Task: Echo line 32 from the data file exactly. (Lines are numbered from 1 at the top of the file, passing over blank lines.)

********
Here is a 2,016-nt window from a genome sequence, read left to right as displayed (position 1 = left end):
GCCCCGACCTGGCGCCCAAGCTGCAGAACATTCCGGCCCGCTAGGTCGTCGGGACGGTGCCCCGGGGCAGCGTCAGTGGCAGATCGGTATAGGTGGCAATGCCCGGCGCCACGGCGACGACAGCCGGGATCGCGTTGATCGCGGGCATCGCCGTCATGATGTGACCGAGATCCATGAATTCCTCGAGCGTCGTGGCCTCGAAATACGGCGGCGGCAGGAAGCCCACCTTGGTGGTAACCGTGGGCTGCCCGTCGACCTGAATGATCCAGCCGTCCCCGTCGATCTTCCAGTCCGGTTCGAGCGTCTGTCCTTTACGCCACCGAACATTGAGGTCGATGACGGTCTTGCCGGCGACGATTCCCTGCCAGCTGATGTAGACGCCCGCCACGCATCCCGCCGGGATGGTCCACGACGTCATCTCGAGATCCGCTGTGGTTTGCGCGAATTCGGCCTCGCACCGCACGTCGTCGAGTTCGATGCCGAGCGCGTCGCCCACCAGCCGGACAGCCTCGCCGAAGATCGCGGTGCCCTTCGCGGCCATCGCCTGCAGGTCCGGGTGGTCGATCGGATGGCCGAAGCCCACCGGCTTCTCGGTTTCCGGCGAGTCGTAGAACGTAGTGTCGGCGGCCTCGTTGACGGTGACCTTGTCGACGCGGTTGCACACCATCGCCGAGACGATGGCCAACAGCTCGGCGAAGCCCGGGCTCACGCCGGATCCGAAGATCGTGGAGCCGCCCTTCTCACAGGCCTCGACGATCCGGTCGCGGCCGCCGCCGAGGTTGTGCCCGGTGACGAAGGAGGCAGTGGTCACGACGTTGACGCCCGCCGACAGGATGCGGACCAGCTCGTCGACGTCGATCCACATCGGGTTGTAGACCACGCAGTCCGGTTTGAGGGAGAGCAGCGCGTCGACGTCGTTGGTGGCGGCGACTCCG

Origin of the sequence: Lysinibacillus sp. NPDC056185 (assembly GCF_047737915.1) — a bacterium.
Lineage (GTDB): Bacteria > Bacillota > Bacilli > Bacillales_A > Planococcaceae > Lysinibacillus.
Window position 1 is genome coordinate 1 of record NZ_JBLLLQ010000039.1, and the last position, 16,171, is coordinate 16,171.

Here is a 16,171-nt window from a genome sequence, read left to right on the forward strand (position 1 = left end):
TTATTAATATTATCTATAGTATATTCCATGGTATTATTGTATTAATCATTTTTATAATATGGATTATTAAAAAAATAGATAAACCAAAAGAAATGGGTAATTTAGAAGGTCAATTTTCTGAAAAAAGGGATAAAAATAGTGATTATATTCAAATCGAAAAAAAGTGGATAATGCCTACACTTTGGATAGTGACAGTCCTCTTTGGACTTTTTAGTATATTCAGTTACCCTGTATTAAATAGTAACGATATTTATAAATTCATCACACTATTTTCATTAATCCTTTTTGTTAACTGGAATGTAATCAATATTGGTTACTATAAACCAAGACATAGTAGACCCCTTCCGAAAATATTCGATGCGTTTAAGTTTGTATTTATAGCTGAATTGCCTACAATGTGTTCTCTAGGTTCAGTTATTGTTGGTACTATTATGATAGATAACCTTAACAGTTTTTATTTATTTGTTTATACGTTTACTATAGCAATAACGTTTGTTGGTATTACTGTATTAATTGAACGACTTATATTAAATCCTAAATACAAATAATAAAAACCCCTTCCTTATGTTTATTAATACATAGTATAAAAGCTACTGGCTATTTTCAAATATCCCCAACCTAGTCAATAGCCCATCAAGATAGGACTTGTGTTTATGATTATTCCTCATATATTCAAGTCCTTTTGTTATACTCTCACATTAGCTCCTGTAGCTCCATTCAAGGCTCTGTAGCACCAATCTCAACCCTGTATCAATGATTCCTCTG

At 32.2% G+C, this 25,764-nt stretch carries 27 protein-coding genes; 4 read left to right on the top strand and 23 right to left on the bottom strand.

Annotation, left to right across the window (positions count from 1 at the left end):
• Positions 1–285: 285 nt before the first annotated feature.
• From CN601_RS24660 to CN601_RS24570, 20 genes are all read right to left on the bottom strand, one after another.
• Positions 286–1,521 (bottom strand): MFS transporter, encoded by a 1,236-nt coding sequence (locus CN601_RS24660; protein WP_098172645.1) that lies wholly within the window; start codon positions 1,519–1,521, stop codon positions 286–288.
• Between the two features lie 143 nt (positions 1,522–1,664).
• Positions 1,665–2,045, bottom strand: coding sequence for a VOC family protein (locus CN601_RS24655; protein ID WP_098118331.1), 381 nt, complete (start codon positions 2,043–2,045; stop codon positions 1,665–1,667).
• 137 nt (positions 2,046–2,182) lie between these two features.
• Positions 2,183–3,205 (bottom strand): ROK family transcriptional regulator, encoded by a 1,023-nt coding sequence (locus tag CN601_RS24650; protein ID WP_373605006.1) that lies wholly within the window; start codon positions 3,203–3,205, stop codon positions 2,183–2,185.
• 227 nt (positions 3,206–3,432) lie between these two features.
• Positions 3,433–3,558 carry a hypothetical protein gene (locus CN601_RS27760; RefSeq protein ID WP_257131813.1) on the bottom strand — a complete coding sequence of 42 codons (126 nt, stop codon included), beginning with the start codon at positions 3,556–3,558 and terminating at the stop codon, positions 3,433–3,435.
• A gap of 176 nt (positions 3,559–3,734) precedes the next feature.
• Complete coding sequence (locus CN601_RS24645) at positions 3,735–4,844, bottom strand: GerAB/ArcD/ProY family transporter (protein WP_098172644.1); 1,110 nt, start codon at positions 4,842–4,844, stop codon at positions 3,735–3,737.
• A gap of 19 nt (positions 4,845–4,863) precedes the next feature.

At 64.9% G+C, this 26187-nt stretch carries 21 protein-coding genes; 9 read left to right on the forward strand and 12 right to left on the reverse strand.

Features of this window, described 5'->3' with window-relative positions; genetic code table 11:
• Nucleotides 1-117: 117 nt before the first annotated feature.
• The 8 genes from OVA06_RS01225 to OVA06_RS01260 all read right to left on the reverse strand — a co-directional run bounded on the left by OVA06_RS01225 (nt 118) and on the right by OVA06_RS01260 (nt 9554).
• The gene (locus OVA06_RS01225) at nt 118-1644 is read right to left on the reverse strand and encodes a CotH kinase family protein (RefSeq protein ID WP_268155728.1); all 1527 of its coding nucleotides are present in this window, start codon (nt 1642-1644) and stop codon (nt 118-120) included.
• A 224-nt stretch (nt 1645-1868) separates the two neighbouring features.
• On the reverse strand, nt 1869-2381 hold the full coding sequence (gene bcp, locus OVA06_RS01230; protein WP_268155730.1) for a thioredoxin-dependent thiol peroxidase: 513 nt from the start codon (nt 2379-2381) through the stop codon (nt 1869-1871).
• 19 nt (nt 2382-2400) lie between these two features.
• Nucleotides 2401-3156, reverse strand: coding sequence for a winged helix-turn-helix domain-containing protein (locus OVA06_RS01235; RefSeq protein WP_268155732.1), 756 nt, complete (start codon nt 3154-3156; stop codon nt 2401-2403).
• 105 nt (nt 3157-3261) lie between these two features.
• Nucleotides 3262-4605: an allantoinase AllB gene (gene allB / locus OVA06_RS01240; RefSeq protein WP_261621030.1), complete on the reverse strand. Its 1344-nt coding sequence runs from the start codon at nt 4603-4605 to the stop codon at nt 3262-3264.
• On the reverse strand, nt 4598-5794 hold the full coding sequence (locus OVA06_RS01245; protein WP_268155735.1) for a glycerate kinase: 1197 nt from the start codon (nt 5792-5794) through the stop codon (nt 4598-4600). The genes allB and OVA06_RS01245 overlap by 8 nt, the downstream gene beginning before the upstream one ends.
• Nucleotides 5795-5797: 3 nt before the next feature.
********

• Nucleotides 3262-4605: an allantoinase AllB gene (gene allB / locus OVA06_RS01240; RefSeq protein WP_261621030.1), complete on the reverse strand. Its 1344-nt coding sequence runs from the start codon at nt 4603-4605 to the stop codon at nt 3262-3264.